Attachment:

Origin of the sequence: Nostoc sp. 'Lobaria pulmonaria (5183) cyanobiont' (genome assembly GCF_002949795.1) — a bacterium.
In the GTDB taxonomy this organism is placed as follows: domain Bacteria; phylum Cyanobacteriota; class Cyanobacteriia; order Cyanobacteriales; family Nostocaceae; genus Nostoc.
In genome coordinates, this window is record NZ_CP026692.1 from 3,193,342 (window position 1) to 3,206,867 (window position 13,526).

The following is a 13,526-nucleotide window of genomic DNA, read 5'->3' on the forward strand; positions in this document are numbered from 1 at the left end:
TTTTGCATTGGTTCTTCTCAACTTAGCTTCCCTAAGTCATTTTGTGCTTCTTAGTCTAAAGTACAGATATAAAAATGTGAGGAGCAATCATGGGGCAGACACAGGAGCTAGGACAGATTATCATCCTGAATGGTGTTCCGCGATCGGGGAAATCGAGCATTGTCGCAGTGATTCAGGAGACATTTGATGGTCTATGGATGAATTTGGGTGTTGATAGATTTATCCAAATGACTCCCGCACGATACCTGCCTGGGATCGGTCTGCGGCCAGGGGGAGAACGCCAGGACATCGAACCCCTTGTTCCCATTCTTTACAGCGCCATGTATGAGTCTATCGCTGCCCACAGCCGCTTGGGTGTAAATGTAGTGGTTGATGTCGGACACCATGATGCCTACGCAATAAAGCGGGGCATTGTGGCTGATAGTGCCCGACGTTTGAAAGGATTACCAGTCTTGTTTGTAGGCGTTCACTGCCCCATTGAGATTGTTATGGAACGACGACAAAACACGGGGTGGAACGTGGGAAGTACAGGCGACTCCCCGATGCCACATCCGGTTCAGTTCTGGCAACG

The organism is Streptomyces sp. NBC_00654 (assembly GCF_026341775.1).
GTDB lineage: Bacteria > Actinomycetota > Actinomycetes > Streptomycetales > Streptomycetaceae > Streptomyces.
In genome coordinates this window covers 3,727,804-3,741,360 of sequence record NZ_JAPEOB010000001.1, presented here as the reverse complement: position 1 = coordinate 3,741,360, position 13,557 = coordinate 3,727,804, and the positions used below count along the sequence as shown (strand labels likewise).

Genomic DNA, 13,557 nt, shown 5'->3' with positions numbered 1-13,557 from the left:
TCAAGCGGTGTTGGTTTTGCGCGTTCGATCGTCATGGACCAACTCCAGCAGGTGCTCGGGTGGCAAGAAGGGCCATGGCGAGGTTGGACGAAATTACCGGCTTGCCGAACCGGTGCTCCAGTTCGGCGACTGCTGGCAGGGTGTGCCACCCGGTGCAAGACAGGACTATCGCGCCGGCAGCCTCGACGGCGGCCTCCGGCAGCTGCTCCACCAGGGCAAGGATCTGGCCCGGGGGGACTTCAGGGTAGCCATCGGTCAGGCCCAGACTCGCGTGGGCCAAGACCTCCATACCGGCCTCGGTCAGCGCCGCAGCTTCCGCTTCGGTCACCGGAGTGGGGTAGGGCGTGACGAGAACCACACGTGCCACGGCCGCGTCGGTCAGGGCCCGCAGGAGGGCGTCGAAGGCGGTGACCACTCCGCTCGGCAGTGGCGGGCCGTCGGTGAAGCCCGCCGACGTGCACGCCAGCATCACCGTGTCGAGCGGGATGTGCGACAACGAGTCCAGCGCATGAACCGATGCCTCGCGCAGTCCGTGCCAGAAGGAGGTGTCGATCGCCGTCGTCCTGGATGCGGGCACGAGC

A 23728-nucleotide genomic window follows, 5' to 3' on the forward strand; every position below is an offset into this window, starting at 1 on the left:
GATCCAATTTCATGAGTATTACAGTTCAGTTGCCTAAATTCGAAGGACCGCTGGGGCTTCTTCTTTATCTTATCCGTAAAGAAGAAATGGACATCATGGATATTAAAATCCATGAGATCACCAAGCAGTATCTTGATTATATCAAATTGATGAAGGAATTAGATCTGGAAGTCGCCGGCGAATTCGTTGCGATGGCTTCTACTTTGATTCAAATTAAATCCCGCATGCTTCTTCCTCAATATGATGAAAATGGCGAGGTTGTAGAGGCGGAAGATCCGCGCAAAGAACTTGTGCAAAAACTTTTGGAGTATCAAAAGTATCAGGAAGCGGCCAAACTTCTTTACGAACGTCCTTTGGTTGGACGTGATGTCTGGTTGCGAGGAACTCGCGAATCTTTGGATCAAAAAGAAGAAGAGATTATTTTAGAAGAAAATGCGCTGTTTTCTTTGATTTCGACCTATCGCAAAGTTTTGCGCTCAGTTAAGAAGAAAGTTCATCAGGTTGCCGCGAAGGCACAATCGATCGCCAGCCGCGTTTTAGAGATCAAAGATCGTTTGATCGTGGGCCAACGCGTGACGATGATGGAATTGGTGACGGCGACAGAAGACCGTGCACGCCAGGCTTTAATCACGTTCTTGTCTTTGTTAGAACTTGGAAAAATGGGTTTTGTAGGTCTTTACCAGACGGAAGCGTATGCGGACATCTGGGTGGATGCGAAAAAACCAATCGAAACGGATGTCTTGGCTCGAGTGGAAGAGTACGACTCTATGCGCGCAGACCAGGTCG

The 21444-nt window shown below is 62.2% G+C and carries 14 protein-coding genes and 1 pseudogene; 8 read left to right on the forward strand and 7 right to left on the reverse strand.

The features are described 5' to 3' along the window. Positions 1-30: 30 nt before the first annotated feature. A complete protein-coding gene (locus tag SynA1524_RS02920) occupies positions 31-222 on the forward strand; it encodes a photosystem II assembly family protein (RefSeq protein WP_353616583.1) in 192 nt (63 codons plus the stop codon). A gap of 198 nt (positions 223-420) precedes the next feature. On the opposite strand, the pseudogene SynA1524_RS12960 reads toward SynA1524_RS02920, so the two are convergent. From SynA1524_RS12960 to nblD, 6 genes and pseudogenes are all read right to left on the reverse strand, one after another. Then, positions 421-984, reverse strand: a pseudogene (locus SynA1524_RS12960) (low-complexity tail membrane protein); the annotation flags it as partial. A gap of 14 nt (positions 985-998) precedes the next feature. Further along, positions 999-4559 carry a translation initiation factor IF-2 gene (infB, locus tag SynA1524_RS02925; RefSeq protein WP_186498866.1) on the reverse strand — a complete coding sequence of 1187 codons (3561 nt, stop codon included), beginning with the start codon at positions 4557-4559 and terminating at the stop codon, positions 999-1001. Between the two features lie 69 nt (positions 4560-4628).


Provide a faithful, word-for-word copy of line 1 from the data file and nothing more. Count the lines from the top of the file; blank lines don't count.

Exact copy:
Origin of the sequence: Nostoc sp. 'Lobaria pulmonaria (5183) cyanobiont' (genome assembly GCF_002949795.1) — a bacterium.